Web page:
Stone the Crows! The Minister for Social Services has decided to review the “unsustainable” growth in the welfare system.[i] This amounts to him pinning a sign reading “kick me” to his political bottom, which is what Labor duly did, with Jenny Macklin saying OECD figures show we are spending 8.6 per cent of GDP on welfare, a full per cent less than the gradgrinding United States! “The Coalition is trying to scare Australians into accepting a savage round of cuts,” she said. [ii]

All this, despite Mr Andrews quarantining the greatest source of growing welfare spending, the aged pension.[iii] By 2047, 25 per cent of Australians will be 65 and over – up from 13 per cent now.[iv] Already the cost of the pension is outstripping GDP growth, less due to growth in numbers than the generosity of benefits.[v] And while there are ample arguments about forcing the old to draw on the capital tied up in their homes, rather than rely exclusively on the state, you do not hear them from politicians. Funny that.

So, if the aged are off-limits, Kevin Andrews will have to save money where he can, making his second idea not so much appropriate as unavoidable. Last week, the minister proposed handing out $200 vouchers for people who are thinking about marrying to spend on counselling.[vi]

Andrews is a long-time advocate of the personal benefits of people getting, and staying, married.[vii] He has long believed both state and community are obliged to assist:

If we cannot preserve and support the institutions of community in which relationships are developed and nurtured, then we are not merely placing at risk the welfare of many people, particularly the young and the elderly, we are weakening the very foundations of democracy itself. Of all political systems, democracy most depends upon the competence and character of its citizens. A liberal democracy presupposes civic virtue to a higher degree than any other form of government.[viii]

Of course, Andrews’ voucher idea inevitably incurred the ire of the Fairfax cool-kids: “This government’s obsession with largely heteronormative relationship models continues apace with the announcement of the relationship vouchers, despite the fact that both relationships and parenting have evolved beyond a mid-century notion of ‘happy families’ ” one wrote.[ix]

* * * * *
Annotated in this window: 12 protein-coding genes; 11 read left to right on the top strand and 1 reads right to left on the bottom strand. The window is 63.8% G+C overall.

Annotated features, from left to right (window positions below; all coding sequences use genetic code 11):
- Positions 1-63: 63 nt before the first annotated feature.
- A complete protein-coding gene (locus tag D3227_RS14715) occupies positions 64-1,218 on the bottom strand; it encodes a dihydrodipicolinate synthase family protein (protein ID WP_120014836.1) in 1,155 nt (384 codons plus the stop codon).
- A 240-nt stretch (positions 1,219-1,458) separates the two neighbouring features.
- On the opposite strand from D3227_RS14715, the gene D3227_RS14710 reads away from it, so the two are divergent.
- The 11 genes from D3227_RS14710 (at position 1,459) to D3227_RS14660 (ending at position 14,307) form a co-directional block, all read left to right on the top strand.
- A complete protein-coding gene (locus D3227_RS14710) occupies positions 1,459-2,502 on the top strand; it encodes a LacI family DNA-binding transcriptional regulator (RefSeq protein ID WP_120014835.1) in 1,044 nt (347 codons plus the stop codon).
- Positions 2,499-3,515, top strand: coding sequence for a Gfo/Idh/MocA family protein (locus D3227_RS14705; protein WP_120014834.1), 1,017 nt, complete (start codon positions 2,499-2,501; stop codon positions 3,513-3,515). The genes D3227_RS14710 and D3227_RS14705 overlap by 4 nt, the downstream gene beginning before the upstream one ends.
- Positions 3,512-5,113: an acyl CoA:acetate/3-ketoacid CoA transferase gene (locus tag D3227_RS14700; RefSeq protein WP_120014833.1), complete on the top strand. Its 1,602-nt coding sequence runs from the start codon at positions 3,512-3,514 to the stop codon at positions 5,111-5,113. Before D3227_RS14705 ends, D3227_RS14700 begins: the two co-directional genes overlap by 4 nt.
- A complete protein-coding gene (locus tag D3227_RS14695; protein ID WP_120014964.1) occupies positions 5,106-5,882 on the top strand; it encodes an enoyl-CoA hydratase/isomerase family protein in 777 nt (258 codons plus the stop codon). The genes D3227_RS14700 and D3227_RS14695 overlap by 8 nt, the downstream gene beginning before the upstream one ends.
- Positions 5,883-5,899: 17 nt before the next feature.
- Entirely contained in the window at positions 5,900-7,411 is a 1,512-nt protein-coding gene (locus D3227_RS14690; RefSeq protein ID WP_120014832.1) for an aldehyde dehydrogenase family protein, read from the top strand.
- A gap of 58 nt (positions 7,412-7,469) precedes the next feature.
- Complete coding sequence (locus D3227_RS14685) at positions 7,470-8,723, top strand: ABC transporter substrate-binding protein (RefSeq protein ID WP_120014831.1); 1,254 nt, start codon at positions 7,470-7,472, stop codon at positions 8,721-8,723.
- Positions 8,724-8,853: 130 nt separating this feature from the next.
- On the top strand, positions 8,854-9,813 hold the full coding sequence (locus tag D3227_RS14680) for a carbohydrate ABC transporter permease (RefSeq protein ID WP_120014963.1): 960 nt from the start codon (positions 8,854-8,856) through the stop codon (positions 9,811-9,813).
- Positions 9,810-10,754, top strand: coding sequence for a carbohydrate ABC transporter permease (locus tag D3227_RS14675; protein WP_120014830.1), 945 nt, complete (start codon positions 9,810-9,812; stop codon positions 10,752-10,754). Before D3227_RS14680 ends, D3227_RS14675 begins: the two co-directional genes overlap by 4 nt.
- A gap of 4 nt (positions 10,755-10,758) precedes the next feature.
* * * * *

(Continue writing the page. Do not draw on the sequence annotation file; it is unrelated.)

Quite. Those heterenorms are such a pain. And, working on the principle that we all get to choose the hand-basket in which we are hell-bound the Crows are always uncomfortable with servants of the state dishing out advice.

But, if this scheme reduces the number of people who should not marry and have children, at least with each other, and increases couples with kids who stick together, it will do the taxpayer a service. About the only way to cut welfare spending is to reduce the need for it.

There are too many old voters to take on, ditto disability supported pensioners. Certainly, Andrews talks about reforming the DSP but it is hard to imagine any government being game to upset a big swag of these 820,000 voters.[x] As for the poor benighted souls subsisting on unemployment benefit, there isn’t much to cut from the $250 weekly payment the single, childless, jobless receive.[xi]

The Crows also doubt any minister will build on the last government’s lead which moved jobless single parents onto unemployment when their children turn eight. Especially when Labor has reneged on that policy as “too hard”.[xii] (Only a cynic would suggest this would make it easier to attack the government on welfare reform).

Which all makes a case for counselling to reduce the welfare bill, however minor an impact it will make. The extent of family failure is enormous. Some 22 per cent of kids live in one parent households.[xiii] The cost to their parents is considerable. The Commonwealth’s Child Support Program is expected to oversee $3.2bn in transfers between the parents of 1.2 million children.[xiv] The single parent payment will also cost Canberra $4.5bn this financial year.[xv]

Counselling will not make much of a dent in welfare spending but at least it will be relatively painless. In the end the easiest welfare savings are those that stop people from starting on welfare.



Speeches written cases made. Call the Crows.



[i] Fleur Anderson and Marianna Papadakis “One in five on welfare as Coalition pledges review,” Australian Financial Review, January 21

[ii] Dan Harrison, “Coalition fears on welfare spending not justified says Labor,” Sydney Morning Herald, January 25

[iii] Ben Packham, “Age pension quarantined from welfare review: Kevin Andrews,” The Australian, January 21

[iv] Department of Social Services, Pension Review Report, October 24 2013 @ recovered on January 25

[v] John Daley, “Budget pressures on Australian governments,” Grattan Institute, April 2013, 19 @ recovered on January 25

[vi] Jonathan Swan, “Government relationship vouchers to start in July,” Sydney Morning Herald, January 23

[vii] Kevin Andrews, Maybe “I do”: Modern marriage and the pursuit (Conor Court, 2012)

[viii] Kevin Andrews, “Developing a national family policy,” Family Matters, 54 (Spring/Summer) 1999 47-51 @ recovered on January 25

[ix] Clem Bastow, “Dear minister, no one wants ‘relationship voucher’ ” Daily Life January 23 @ recovered on January 25

[x] Patricia Karvelas, “Welfare must be reined in says Kevin Andrews,” The Australian, January 21

[xi] Department of Human Services, “Newstart allowance,” @ recovered on January 25

[xii] Marianna Papadakis and Joanna Heath, “Shorten regrets Labor’s sole-parents decision,” Australian Financial Review, January 22

[xiii] Australian Institute of Family Studies, “Australian families with children and adolescents,” December 19 2013 @ recovered on January 25

[xiv] Budget Portfolio Statements 2013-14. 1.10 Human Services Portfolio, 34 @ recovered on January 25

[xv] Anne Davies, “Kevin Andrews’ welfare review aims to cut cost of pensions,” Sydney Morning Herald, January 25